transmit all these fine, ungovernable and incalculable elements to those who might come after him. If we glance at the position in England we shall see how magnificently the lesson had been taught there — by Edmund Spenser. By his own learning, passion, exquisite sense of form, and by his delicate ear, he had been able to establish to the English language all that it would admit of the tunes and technique previously accumulated, making it certain that he would be henceforth the great teacher of English poets, the Poets' Poet — "Milton's Poet", "Keats's Poet", even "Shakespeare's Poet".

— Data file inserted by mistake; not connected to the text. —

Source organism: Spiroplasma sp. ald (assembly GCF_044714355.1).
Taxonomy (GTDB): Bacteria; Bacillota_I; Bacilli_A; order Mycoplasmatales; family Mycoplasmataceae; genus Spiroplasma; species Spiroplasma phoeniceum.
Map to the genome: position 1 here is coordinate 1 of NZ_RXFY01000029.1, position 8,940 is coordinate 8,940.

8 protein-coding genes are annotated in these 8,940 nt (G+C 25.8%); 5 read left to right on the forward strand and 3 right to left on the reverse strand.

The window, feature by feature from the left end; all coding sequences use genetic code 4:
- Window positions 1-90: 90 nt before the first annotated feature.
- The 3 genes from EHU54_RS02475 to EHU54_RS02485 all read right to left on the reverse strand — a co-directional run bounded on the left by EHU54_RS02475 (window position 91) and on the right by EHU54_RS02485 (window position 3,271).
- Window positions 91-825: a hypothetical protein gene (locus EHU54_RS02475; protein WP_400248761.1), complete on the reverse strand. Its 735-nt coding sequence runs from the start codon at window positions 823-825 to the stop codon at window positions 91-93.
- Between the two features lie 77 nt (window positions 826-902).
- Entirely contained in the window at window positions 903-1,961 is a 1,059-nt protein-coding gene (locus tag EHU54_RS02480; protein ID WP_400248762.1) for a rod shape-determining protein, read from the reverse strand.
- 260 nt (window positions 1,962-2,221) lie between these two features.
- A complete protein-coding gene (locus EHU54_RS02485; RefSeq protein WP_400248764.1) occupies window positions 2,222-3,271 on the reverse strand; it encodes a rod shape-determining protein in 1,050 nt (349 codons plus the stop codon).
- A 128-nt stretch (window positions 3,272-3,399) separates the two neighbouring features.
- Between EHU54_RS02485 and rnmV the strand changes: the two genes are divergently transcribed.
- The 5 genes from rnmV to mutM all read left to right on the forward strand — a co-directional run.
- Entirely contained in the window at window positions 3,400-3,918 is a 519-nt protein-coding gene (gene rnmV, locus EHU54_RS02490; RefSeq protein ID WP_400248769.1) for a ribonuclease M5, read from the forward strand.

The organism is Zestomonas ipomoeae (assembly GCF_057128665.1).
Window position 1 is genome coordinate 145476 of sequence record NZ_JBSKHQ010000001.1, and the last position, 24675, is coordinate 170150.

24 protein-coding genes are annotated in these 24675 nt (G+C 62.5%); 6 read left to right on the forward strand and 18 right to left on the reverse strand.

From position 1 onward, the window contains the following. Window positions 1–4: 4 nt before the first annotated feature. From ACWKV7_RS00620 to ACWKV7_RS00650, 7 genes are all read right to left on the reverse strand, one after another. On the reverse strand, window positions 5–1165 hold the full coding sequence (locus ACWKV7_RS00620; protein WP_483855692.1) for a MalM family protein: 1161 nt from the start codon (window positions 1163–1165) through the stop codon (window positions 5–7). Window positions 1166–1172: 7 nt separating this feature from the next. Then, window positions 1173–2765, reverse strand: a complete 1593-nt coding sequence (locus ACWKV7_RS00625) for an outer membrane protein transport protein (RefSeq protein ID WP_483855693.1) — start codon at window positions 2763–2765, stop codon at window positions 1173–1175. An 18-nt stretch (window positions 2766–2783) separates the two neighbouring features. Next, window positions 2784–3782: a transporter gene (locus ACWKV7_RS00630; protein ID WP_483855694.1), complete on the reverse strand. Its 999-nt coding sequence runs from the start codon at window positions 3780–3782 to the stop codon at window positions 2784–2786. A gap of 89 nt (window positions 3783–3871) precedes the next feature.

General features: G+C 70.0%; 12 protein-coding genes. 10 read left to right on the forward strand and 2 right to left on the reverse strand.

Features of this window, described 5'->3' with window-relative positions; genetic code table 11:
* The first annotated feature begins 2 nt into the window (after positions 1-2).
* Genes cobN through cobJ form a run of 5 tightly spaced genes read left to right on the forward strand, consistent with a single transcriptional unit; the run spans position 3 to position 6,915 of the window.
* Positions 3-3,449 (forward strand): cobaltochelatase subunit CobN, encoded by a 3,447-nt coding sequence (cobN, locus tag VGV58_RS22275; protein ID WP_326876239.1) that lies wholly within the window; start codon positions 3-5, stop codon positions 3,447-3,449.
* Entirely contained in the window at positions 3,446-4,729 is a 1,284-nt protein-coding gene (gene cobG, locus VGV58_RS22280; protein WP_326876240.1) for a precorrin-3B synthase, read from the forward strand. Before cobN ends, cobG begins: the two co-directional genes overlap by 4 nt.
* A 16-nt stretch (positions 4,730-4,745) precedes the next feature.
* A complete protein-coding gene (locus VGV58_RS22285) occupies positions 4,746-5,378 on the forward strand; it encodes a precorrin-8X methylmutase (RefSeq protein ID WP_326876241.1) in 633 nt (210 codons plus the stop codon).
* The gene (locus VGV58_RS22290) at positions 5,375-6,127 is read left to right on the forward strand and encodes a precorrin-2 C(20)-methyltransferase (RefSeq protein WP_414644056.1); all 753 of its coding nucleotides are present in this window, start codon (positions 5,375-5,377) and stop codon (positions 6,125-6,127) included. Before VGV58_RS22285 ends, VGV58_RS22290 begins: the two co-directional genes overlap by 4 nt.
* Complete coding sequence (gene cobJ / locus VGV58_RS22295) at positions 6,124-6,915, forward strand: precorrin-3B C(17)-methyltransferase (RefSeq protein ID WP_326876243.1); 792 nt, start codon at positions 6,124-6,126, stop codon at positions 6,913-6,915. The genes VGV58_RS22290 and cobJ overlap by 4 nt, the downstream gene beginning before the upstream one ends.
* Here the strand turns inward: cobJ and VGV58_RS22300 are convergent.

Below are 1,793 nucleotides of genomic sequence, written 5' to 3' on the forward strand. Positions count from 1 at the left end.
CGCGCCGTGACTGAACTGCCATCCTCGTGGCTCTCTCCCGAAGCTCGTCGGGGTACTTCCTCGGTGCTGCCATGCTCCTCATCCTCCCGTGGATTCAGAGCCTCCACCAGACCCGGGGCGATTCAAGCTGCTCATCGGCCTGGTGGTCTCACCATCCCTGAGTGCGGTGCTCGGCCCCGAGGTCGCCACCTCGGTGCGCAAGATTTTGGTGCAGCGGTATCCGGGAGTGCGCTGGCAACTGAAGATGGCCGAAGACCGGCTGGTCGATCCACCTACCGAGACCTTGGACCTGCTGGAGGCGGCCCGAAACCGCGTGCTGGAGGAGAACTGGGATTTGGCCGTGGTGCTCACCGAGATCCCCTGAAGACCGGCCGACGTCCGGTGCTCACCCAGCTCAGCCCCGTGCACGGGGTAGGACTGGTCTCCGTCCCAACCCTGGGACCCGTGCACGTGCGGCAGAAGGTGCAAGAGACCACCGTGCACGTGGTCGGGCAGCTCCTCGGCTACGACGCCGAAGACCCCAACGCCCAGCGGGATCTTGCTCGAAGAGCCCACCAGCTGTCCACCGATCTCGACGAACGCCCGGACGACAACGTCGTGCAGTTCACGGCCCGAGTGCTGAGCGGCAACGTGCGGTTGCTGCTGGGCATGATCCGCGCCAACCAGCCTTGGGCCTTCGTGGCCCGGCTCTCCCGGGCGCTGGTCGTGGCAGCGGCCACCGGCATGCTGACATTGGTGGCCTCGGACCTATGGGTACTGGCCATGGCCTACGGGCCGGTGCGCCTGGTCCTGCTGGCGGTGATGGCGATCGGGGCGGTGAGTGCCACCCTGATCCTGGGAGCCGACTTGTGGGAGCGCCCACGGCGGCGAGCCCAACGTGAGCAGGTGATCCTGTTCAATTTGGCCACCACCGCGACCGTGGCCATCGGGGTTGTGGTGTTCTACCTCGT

The temptation is very strong. But if we now take Vondel as the Poets' Poet in Holland, the analogy is not to be regarded as by any means complete. More than any other he too subsumed what was best in the poets of the past — Van Maerlant, Anna Bijns, Marnix van Sint-Aldegonde — but also for him, more than for any other, it was a constitutional impossibility to assert in the same way the principle of beauty for its own sake. No doubt as much as anything the time-honoured question of moral intention comes in to complicate the issue. In Holland as in England the Renaissance was ethical — just as in Italy it was unmoral. But exceptions — or partial exceptions — there were too. Notably in Holland, there was Hooft. But in England there was Spenser himself (however preposterous the idea may seem, remembering his open parade of the moral purpose of "The Faery Queen"). Lately, however, it has been proved to us how little, in reality, this ethical intention amounted to; that Spenser's heart was not truly in his morality; that as a moralist he was hopelessly divided. Professor W. L. Renwick has cleared the air. "Spenser's difficulty", he says, "or perhaps rather his readers, lies in his intermediate position, with the inherited habit of allegory strong in him and at the same time the Renaissance instinct of the value of the senses and of their cultivation in art." 1 1 "Edmund Spenser; An Essay in Renaissance Poetry", p. 145.